Peter WInch discusses a case in which an Amish elder kills a man who is threatening to shoot a young woman (in “Moral Integrity,” from his collection Ethics and Action). Winch concludes that although this man did what he had to do, he nevertheless judges that he did something wrong in killing another person (which follows from his commitment to non-violence). (The case is taken from the 1950s film Violent Saturday.)
Some might claim that this simply shows that the elder is mis-judging his action (in thinking that it is wrong to act as he did), and that he should revise his moral views (that all forms of violence are immoral). How could this elder judge that he had to do what he did, if he believed that doing so is morally wrong? If he is to remain committed to Amish ideals, then he can only look back on what he did and judge that it was morally wrong. But equally, it seems that in looking back, he may continue to think that he had to do it.
If thinking in this way manifests a bias, it is not obviously a self-serving bias. (True, thinking this way might be a condition for his remaining in the community, so it might be.) He is choosing to live with the (deeply troubling) judgment that he has done something wrong even though he also believes he could do nothing else. Many of us might be inclined to think that the elder did the right thing, but he himself would disagree: he did what he had to, but it was still wrong.
This suggests that we might agree about the “solution” to the problem, yet disagree not only about the reasons that justify that solution – as discussed in Robin’s post on the convergence of multiple ethical theories on similar practical questions – but also about the moral status (the rightness or wrongness) of the solution. This is deeply puzzling because, as Winch notes, it raises a huge question about the purpose of moral thought.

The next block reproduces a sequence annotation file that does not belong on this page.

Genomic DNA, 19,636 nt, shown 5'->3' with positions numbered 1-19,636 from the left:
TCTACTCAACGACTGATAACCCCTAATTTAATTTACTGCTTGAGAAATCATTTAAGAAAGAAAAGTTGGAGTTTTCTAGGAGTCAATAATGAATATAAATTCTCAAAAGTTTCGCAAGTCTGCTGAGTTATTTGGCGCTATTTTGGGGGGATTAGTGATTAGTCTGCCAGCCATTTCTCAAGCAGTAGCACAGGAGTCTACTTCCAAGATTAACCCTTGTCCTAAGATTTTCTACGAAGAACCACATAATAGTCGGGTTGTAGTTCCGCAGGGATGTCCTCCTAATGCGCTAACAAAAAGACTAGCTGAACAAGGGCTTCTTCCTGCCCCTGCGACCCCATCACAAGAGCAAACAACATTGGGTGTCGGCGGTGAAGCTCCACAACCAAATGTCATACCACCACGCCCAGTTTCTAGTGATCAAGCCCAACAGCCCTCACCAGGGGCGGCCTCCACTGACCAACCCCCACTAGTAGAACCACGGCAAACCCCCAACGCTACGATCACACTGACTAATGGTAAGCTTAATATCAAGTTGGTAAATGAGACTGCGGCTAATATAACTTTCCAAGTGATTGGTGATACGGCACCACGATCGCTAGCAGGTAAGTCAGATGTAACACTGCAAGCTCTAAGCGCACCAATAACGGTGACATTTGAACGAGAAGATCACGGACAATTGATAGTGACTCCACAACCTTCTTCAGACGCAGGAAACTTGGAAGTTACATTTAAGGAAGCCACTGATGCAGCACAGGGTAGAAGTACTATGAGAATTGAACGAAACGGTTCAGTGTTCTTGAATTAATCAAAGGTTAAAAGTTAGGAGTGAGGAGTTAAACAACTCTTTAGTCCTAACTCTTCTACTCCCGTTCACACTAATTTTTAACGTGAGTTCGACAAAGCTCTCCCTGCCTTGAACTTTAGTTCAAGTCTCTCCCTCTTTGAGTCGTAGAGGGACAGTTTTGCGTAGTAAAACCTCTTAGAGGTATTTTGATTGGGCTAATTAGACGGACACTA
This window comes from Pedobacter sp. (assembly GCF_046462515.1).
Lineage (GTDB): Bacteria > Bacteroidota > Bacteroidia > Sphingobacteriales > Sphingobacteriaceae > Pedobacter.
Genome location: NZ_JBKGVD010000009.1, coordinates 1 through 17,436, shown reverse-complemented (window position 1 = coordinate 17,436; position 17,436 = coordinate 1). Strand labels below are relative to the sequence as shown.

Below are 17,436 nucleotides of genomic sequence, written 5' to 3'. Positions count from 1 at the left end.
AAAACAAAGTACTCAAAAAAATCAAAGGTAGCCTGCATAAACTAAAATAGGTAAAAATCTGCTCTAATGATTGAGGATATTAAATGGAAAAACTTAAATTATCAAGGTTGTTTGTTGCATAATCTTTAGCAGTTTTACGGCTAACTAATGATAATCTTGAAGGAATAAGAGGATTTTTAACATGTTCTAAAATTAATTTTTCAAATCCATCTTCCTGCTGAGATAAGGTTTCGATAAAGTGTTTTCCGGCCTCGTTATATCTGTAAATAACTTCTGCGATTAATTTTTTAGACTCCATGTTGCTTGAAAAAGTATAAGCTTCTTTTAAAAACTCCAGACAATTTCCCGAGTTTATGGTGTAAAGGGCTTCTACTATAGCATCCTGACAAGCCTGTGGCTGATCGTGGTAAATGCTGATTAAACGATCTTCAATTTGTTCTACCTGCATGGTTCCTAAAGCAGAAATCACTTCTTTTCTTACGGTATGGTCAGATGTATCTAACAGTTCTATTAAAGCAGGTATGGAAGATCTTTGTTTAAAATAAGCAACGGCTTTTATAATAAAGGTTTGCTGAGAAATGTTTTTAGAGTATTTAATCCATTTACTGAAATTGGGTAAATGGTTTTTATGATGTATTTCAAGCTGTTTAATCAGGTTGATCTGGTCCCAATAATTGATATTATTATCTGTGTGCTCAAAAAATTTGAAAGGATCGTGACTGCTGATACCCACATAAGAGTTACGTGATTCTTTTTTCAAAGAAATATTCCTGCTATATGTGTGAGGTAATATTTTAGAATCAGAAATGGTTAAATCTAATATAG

Or, do we simply dismiss the elder as an irrational old man, and cling to the claim that if it has to (ought to?) be done, it’s the morally right thing to do? It is tempting to hold that the elder expresses the simple bias of being convinced that his moral views are correct, even in the face of a situation that suggests otherwise. But might this case also reveal that most of us have a bias in thinking that morality must always provide comfortable pronouncements about the moral status of our actions, even when they are things that we have to do? (Other examples that might challenge this? "I had to give him a good shaking. But still, I see that it was wrong to do so." I was in a situation like that recently.)